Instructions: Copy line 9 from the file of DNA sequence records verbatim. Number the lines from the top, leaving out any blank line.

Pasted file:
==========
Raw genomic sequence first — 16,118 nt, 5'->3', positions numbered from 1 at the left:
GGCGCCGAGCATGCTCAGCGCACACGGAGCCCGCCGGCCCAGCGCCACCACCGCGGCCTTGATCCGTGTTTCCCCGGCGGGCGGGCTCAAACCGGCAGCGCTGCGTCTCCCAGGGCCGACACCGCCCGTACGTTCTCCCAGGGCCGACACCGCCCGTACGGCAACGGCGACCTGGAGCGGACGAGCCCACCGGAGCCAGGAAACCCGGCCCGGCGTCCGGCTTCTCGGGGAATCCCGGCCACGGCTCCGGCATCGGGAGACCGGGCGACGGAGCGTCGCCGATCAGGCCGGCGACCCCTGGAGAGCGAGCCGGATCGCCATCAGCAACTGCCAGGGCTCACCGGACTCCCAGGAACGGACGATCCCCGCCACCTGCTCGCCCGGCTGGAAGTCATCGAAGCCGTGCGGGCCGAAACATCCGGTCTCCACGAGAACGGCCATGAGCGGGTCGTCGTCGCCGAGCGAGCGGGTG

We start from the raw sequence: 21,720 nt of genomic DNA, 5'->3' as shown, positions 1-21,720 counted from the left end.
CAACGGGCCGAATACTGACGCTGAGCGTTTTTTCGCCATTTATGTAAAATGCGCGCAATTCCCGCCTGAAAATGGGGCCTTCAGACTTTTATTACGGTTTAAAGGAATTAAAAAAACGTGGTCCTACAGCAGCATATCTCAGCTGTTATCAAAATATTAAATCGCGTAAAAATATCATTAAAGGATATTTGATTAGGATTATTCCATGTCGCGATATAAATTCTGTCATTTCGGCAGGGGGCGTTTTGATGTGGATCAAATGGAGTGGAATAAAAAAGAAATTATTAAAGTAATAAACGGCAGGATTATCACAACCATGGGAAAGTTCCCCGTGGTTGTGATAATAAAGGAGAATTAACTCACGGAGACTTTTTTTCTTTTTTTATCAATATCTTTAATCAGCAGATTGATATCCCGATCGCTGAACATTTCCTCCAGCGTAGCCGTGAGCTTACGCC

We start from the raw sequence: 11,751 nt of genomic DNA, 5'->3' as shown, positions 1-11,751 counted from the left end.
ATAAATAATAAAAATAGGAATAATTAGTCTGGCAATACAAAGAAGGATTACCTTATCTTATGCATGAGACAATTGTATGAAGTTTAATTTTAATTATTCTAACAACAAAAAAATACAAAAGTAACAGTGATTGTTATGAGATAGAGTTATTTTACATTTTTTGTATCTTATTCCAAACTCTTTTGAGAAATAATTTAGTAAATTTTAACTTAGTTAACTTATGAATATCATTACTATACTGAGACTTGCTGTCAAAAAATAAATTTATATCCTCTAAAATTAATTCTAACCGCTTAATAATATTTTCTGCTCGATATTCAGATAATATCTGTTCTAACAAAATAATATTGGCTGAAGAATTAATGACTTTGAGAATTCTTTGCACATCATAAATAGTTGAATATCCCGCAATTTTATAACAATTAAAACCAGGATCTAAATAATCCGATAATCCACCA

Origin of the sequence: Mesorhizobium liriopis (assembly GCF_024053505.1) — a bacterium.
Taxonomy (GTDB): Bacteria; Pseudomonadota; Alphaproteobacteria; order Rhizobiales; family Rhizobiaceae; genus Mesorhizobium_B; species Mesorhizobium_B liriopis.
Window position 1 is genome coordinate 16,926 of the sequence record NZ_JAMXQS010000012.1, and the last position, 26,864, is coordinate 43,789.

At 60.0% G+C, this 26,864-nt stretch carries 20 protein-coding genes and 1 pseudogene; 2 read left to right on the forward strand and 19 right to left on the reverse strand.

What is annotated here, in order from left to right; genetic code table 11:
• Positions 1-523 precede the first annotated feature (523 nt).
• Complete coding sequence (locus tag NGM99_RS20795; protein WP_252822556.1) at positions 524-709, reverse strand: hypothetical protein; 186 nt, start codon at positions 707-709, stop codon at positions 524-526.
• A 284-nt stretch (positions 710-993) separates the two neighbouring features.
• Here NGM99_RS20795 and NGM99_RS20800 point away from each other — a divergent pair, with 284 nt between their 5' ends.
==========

Window position 1 is genome coordinate 16,926 of the sequence record NZ_JAMXQS010000012.1, and the last position, 26,864, is coordinate 43,789.